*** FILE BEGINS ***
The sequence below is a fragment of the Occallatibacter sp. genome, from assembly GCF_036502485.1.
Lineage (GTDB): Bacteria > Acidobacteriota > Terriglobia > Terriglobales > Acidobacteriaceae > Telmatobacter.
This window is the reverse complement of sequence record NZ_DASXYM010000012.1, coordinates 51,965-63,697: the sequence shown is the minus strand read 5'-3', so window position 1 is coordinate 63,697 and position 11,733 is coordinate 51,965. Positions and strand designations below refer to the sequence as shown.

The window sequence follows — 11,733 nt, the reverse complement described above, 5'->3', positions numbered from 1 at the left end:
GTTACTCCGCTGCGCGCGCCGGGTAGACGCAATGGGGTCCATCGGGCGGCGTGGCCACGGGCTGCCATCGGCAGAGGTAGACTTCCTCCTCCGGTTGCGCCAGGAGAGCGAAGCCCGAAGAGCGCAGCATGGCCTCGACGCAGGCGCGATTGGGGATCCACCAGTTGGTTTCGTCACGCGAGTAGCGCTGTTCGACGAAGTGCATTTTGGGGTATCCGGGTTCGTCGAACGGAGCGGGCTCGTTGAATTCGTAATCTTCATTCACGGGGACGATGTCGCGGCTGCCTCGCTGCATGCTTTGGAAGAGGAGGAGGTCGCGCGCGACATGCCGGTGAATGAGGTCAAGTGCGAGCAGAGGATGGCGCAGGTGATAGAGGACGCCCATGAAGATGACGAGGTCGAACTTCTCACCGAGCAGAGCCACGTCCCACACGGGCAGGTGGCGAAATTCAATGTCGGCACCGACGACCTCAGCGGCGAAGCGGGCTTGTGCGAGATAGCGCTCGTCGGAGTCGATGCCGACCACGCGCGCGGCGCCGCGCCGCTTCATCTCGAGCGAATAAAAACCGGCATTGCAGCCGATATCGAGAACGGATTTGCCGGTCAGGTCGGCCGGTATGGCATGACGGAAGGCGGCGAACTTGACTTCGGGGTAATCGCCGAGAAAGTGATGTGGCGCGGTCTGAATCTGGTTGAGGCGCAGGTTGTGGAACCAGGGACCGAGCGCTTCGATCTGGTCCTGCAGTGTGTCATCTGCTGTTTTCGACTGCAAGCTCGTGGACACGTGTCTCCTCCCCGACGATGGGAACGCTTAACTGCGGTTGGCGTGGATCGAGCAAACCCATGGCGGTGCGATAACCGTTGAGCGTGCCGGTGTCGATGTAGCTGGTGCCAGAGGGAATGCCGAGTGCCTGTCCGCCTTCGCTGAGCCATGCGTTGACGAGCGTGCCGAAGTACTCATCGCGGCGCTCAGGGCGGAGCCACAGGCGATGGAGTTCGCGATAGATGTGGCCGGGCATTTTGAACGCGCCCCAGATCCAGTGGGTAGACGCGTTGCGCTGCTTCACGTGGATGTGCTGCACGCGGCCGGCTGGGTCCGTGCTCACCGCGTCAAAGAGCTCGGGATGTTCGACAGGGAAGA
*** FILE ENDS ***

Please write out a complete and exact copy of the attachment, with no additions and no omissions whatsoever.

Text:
The sequence below is a fragment of the Occallatibacter sp. genome, from assembly GCF_036502485.1.
Lineage (GTDB): Bacteria > Acidobacteriota > Terriglobia > Terriglobales > Acidobacteriaceae > Telmatobacter.
This window is the reverse complement of sequence record NZ_DASXYM010000012.1, coordinates 51,965-63,697: the sequence shown is the minus strand read 5'-3', so window position 1 is coordinate 63,697 and position 11,733 is coordinate 51,965. Positions and strand designations below refer to the sequence as shown.

The window sequence follows — 11,733 nt, the reverse complement described above, 5'->3', positions numbered from 1 at the left end:
GTTACTCCGCTGCGCGCGCCGGGTAGACGCAATGGGGTCCATCGGGCGGCGTGGCCACGGGCTGCCATCGGCAGAGGTAGACTTCCTCCTCCGGTTGCGCCAGGAGAGCGAAGCCCGAAGAGCGCAGCATGGCCTCGACGCAGGCGCGATTGGGGATCCACCAGTTGGTTTCGTCACGCGAGTAGCGCTGTTCGACGAAGTGCATTTTGGGGTATCCGGGTTCGTCGAACGGAGCGGGCTCGTTGAATTCGTAATCTTCATTCACGGGGACGATGTCGCGGCTGCCTCGCTGCATGCTTTGGAAGAGGAGGAGGTCGCGCGCGACATGCCGGTGAATGAGGTCAAGTGCGAGCAGAGGATGGCGCAGGTGATAGAGGACGCCCATGAAGATGACGAGGTCGAACTTCTCACCGAGCAGAGCCACGTCCCACACGGGCAGGTGGCGAAATTCAATGTCGGCACCGACGACCTCAGCGGCGAAGCGGGCTTGTGCGAGATAGCGCTCGTCGGAGTCGATGCCGACCACGCGCGCGGCGCCGCGCCGCTTCATCTCGAGCGAATAAAAACCGGCATTGCAGCCGATATCGAGAACGGATTTGCCGGTCAGGTCGGCCGGTATGGCATGACGGAAGGCGGCGAACTTGACTTCGGGGTAATCGCCGAGAAAGTGATGTGGCGCGGTCTGAATCTGGTTGAGGCGCAGGTTGTGGAACCAGGGACCGAGCGCTTCGATCTGGTCCTGCAGTGTGTCATCTGCTGTTTTCGACTGCAAGCTCGTGGACACGTGTCTCCTCCCCGACGATGGGAACGCTTAACTGCGGTTGGCGTGGATCGAGCAAACCCATGGCGGTGCGATAACCGTTGAGCGTGCCGGTGTCGATGTAGCTGGTGCCAGAGGGAATGCCGAGTGCCTGTCCGCCTTCGCTGAGCCATGCGTTGACGAGCGTGCCGAAGTACTCATCGCGGCGCTCAGGGCGGAGCCACAGGCGATGGAGTTCGCGATAGATGTGGCCGGGCATTTTGAACGCGCCCCAGATCCAGTGGGTAGACGCGTTGCGCTGCTTCACGTGGATGTGCTGCACGCGGCCGGCTGGGTCCGTGCTCACCGCGTCAAAGAGCTCGGGATGTTCGACAGGGAAGA